C) Do nothing. No email. No confrontational meeting by the Scantron. Leave this teacher alone. Allow him to turn his students' seats ninety degrees to the other board. Mourn over his student's loss of equity and the selfishness of a omni-phobic teacher. Console yourself by eating sugar-laced cookies.

Wednesday, March 26, 2008

a team of lisa's

Commentator: Welcome back to second half action. The Spartans, trailing by only three at halftime, now find themselves down by eight just five minutes into the second half.

Analyst: They just haven't found a way to play at the level that everyone thought they would coming in to this season. If they can't up their intensity and seriousness, they're going to find themselves in a massive uphill struggle.

Commentator: Spartans have lost the last five possessions, but here they are out a timeout with the ball and looking to cut into the lead. They move the ball from left to right at the top of the attack zone and oh! an unnecessary drop! But the opponent stays home, allowing the Spartans to regain possession, but she can't pick up the ball. Once. Twice. Three times. Finally she's able to pick up an uncontested ground ball.

Analyst: Those are the sort of mistakes that can haunt a team.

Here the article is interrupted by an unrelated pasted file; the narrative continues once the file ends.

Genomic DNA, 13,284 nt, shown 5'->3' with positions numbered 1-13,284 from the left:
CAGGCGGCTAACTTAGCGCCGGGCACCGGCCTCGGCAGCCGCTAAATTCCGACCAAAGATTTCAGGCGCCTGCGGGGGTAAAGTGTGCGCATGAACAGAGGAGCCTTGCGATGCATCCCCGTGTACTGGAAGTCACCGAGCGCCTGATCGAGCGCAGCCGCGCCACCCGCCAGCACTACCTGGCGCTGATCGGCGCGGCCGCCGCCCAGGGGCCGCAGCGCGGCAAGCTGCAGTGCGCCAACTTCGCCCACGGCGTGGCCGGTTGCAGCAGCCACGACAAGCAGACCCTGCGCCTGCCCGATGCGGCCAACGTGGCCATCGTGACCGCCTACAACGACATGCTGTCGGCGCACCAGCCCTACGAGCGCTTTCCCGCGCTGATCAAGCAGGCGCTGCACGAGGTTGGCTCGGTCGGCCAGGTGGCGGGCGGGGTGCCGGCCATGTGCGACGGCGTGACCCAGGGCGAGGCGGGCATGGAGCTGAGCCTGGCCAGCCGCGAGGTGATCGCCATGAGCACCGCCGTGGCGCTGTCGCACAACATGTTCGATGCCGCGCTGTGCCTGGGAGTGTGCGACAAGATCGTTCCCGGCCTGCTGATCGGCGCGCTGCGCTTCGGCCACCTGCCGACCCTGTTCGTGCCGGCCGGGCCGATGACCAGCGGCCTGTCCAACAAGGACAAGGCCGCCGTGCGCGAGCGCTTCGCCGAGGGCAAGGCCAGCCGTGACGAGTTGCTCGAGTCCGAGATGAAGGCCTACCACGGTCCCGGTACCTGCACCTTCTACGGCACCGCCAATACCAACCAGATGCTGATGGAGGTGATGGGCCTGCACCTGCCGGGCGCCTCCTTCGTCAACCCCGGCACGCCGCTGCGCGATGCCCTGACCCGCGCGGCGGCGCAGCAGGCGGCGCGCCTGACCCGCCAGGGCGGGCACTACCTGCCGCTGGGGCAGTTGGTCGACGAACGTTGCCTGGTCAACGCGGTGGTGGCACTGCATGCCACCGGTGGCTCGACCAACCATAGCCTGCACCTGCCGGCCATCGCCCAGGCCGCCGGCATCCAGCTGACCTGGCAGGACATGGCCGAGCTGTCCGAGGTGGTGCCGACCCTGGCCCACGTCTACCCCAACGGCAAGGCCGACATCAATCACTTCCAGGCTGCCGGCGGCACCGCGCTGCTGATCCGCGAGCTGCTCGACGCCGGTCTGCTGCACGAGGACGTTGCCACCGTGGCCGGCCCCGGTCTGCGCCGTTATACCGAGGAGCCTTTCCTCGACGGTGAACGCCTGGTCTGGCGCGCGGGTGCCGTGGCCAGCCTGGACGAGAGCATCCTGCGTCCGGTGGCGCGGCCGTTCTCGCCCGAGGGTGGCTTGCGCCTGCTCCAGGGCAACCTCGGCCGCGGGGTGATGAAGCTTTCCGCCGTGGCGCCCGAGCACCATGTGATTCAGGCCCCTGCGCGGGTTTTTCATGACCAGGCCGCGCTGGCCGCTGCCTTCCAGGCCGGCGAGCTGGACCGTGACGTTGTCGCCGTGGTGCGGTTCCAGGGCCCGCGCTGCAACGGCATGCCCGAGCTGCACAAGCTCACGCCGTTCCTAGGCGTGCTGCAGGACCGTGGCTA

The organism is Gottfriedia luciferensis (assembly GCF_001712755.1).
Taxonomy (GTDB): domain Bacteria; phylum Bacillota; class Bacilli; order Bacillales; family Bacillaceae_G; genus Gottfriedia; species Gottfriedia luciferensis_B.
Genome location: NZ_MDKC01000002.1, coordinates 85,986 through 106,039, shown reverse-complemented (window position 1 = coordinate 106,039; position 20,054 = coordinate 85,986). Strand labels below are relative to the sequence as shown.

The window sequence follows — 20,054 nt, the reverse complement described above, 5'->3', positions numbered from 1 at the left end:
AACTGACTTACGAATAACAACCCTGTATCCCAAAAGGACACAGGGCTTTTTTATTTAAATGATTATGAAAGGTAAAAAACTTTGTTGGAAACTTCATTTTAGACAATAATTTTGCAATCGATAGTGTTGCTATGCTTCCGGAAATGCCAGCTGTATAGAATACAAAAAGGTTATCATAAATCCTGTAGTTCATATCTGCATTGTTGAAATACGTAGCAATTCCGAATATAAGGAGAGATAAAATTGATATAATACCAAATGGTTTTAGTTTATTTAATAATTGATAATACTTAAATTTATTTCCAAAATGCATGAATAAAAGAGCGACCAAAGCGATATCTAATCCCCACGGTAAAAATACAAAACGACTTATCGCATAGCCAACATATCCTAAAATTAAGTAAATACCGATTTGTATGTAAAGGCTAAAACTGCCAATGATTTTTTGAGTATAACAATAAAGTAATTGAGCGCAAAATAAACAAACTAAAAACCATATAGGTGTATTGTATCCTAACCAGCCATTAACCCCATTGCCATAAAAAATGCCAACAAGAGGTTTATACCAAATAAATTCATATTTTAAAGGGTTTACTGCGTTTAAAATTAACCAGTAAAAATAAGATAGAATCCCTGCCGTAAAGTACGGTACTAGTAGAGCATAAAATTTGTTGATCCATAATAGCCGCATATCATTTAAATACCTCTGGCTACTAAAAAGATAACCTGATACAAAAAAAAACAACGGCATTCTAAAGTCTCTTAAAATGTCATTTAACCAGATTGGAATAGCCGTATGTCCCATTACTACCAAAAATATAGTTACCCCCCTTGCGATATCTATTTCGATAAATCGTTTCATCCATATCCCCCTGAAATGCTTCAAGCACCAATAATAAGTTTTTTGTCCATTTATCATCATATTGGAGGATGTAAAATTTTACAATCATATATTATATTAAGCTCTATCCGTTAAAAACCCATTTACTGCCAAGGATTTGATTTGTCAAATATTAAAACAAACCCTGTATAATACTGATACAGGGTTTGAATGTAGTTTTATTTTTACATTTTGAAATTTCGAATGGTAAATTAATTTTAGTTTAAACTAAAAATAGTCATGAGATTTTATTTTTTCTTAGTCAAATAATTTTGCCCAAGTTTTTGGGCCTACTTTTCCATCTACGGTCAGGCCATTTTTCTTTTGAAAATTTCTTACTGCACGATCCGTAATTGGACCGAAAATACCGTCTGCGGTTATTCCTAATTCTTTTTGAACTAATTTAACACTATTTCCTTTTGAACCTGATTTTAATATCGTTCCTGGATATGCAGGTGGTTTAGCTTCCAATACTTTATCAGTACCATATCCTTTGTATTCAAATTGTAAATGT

Commentator: Let's check in with our sideline reporter.

Sideline Reporter: Over here at the Spartan bench, coach Rodoff is livid with the players on his bench. It appears that one or more of the girls laughed at their teammate's inability to pick up that ground ball a moment ago. Let's take a listen...

Coach Rodoff: Who laughed at their own teammate? Who? Nobody goes in until someone admits to it. I can't put anyone out on that field if they're the kind of person who laughs at their teammates struggles. That's not team!

Analyst: Hey, sideline reporter? Do you have any idea who laughed?

Sideline Reporter: No, but it appears that the players know, but no one is coming forward. Wait a minute! It looks like someone is about to fess up, but now other players are asking 'why' and saying something along the lines of, 'but you didn't do it'.